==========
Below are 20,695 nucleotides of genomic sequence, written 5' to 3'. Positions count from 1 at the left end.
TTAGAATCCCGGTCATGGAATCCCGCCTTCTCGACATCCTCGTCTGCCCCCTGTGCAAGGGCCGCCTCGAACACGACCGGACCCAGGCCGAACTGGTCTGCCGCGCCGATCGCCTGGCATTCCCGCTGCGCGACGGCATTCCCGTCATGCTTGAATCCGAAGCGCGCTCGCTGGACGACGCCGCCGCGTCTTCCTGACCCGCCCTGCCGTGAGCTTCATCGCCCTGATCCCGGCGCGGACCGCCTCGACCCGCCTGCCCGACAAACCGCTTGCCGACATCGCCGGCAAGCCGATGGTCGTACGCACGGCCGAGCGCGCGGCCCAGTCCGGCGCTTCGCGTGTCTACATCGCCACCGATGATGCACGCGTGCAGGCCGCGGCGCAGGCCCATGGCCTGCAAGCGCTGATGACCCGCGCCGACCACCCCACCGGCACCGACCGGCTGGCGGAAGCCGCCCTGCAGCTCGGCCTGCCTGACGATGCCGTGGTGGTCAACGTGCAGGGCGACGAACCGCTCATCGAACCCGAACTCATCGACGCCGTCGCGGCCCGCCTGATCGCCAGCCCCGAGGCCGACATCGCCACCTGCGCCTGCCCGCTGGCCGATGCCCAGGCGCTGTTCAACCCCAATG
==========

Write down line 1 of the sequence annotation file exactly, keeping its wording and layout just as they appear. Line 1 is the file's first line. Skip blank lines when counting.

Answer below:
Below are 20,695 nucleotides of genomic sequence, written 5' to 3'. Positions count from 1 at the left end.